And if this election showed us anything, it is that sometimes facts can be misread, and its the story of the event that will last.

We believe God inspired the scriptures we have and that they have meaning for us as people of faith. If you need facts from scripture, you might want to rethink your thinking. Because there is Truth in the Bible even though there aren’t a lot of what we would call facts.

Truth #2: Jesus claimed truth for himself, but he didn’t lay out a must-believe-or-you-go-to-hell checklist. “I am the way, the truth, and the life. No one gets to the father except through me” should be taken on its face, not read into and lists added. I argue neither for universal salvation nor for salvation limited to people who believe just like I do. I think scripture says Jesus gets to decide. I am saying, Jesus didn’t answer that question, so we probably need to quit asking him. Because most times someone asked him a really specific theological question, Jesus didn’t lay out a list of facts, he told them he was the truth or the bearer of the truth (truth #2) or he told them a story (back to truth #1).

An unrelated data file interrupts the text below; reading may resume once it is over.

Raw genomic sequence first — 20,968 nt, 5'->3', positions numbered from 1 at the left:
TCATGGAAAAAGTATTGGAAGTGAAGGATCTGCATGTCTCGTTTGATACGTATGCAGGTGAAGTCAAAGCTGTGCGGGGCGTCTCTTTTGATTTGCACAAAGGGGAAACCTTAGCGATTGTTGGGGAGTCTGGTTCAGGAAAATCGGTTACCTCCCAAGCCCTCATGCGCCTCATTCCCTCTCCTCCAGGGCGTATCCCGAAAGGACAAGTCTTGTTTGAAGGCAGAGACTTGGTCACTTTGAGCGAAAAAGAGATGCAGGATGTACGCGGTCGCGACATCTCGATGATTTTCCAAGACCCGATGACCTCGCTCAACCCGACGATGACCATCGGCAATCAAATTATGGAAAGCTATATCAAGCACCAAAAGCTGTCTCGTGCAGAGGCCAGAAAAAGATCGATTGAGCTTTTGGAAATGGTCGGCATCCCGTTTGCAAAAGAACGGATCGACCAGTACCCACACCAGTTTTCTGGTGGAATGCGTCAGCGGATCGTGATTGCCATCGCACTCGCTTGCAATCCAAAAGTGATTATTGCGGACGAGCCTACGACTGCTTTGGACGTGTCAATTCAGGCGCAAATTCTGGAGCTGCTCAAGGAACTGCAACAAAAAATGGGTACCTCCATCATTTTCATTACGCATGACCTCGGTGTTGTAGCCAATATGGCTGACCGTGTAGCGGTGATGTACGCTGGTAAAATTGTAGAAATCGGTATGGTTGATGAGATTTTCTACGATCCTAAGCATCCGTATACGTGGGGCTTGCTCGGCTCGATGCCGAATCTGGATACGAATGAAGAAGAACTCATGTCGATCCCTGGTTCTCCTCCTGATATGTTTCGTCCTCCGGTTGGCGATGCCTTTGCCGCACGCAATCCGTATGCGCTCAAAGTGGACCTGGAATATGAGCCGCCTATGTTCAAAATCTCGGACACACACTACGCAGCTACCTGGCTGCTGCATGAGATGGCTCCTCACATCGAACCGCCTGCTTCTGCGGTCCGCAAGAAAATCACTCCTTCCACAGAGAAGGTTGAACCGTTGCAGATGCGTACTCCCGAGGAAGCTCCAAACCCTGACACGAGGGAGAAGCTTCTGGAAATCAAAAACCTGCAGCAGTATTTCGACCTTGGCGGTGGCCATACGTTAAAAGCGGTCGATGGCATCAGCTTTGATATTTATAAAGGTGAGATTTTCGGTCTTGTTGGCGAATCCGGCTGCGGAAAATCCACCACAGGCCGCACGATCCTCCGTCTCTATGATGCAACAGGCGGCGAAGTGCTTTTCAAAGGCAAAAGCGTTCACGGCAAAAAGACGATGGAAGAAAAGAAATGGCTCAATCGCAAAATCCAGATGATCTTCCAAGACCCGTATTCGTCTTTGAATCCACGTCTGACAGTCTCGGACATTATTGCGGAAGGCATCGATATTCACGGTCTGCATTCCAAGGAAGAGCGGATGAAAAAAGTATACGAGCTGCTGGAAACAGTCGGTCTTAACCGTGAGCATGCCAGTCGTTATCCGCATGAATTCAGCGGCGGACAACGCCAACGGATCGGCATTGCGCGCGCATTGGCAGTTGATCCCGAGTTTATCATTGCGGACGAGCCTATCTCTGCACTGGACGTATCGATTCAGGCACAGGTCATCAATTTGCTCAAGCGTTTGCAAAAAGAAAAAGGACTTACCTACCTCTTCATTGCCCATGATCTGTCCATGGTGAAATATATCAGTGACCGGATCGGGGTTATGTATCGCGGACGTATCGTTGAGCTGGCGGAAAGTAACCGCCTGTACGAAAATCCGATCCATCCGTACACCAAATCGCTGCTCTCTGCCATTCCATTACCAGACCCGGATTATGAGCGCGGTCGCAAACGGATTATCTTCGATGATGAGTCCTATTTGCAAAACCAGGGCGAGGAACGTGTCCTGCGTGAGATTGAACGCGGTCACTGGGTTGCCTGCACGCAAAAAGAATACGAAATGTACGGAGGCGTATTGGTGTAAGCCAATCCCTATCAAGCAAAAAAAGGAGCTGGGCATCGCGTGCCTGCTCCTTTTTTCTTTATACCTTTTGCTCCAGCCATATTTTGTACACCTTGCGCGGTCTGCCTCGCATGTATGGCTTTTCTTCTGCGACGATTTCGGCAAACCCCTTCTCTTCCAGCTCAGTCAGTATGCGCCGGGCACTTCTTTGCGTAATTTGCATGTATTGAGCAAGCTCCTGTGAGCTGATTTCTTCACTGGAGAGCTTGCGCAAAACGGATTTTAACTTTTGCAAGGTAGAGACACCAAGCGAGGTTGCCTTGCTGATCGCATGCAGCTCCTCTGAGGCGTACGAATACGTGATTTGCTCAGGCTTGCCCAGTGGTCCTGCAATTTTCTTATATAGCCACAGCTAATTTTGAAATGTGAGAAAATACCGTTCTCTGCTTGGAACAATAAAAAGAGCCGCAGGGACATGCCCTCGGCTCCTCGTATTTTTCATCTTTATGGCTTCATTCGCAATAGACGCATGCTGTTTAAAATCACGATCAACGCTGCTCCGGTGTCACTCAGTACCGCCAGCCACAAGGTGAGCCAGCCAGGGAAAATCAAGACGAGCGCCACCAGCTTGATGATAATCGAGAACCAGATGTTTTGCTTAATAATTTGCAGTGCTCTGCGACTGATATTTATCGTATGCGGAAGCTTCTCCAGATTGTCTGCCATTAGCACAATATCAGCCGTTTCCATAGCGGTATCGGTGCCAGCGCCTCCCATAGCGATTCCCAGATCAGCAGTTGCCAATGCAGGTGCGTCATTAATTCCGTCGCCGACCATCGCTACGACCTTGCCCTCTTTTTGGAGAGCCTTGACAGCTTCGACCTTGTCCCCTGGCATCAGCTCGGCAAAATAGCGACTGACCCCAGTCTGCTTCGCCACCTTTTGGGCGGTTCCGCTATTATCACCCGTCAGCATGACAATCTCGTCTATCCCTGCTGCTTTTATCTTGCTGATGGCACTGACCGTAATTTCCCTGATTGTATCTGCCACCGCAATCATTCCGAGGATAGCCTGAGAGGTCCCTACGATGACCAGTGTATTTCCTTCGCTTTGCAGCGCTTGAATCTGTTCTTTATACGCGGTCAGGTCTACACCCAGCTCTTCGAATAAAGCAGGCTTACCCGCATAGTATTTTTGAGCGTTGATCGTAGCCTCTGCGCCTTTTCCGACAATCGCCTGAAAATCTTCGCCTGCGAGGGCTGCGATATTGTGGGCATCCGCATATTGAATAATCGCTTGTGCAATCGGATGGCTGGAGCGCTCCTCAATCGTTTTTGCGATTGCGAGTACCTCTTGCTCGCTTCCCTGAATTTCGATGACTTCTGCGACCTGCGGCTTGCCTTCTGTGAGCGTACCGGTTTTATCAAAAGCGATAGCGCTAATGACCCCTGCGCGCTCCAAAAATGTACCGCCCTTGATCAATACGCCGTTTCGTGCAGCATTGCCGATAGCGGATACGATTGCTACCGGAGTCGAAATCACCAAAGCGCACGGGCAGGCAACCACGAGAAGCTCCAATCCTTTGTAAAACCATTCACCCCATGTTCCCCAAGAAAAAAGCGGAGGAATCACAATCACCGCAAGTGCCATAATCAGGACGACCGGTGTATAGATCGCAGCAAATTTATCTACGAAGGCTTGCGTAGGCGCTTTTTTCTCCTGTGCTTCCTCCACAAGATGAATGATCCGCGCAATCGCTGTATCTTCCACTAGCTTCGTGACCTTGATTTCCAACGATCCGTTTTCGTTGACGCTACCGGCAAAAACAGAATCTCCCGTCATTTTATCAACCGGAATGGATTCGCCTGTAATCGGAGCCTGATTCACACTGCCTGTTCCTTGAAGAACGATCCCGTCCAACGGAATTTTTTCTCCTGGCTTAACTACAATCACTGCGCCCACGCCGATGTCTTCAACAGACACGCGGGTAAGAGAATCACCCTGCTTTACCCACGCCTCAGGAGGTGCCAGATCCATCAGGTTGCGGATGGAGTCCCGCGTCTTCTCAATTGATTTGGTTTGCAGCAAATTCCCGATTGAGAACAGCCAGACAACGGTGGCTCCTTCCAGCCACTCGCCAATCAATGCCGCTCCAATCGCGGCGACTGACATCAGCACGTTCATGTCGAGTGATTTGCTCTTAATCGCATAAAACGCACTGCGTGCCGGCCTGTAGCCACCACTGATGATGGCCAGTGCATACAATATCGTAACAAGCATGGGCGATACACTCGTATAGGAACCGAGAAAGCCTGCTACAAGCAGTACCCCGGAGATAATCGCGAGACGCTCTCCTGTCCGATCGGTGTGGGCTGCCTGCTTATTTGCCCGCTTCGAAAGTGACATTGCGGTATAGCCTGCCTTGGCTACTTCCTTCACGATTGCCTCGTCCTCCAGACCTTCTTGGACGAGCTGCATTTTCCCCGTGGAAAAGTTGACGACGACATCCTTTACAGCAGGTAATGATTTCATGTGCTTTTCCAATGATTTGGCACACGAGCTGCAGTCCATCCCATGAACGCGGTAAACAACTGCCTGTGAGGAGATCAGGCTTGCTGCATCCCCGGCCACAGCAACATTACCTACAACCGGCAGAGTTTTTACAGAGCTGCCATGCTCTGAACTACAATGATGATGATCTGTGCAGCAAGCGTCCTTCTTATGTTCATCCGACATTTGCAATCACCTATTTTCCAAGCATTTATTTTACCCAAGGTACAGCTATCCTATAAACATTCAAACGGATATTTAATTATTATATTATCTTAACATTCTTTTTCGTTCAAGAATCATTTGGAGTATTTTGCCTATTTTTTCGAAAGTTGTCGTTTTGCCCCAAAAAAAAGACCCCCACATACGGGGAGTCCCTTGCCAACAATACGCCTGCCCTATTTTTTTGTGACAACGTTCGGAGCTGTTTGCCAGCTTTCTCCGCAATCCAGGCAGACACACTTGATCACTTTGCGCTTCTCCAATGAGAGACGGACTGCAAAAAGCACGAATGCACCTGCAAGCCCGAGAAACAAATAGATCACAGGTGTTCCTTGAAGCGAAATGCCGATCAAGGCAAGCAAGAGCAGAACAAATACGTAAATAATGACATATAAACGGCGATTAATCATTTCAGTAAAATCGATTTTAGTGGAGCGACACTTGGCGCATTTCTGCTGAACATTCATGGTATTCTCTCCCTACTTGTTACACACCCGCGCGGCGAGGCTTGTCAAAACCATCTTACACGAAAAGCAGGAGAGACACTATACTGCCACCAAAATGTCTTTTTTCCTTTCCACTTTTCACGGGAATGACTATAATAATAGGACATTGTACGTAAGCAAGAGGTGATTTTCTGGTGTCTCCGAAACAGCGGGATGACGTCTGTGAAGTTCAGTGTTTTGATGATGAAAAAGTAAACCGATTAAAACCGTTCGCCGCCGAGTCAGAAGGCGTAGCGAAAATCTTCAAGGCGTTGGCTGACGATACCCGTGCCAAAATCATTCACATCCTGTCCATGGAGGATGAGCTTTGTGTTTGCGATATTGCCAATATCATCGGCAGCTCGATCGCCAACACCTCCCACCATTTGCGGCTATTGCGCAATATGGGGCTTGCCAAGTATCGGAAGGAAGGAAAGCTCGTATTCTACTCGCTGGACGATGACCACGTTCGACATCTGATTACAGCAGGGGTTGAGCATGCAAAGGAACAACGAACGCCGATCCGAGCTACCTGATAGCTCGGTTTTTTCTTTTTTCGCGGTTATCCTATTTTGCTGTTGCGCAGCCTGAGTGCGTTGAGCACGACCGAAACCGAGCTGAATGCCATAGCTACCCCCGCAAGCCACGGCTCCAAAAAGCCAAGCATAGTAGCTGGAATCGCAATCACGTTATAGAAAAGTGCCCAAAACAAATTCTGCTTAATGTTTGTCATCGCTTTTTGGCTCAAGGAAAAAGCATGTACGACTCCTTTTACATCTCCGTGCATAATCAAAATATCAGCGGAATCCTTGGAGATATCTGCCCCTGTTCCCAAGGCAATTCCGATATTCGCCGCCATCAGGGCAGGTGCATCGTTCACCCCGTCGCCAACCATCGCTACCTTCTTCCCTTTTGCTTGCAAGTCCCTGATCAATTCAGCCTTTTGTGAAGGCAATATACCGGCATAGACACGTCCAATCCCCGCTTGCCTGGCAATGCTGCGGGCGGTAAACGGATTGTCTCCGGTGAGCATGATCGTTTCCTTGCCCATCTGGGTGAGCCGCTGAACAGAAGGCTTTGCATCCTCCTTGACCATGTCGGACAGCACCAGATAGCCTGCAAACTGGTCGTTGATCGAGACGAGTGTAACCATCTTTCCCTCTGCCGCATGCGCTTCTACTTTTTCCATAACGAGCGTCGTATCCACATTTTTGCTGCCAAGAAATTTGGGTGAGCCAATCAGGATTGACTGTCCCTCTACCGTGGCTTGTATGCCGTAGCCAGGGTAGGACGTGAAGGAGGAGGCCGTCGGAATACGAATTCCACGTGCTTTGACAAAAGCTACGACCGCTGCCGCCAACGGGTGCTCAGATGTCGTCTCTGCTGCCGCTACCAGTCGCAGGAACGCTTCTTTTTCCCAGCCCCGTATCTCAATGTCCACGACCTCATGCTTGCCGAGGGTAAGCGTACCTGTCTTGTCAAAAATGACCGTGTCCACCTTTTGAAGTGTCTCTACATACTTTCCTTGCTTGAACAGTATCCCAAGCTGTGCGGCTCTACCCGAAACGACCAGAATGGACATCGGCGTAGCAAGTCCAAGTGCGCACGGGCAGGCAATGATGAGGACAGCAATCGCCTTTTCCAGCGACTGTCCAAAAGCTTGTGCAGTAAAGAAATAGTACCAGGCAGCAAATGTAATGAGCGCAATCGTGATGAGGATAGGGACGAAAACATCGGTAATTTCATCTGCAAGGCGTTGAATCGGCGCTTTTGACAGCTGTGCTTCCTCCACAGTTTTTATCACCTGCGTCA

So just as the only thing we could truthfully day before the election was “either Romney or Obama is going to be elected,” the only thing we can truthfully say in most theological debates is, “its going to be up to Jesus.” Part of believing in Jesus is trusting him to make some decisions. Part of faith is believing that he will take care of it and that we don’t have all of the facts in evidence. It’s going to be up to Jesus.

And I know that is not the answer people want to hear. They want us to stake a claim, argue facts, take a stand. And we do… Right behind Jesus.

That is our place. That’s the truth. He is the way, the truth, and the life. Our job is to believe… In Him. Amen.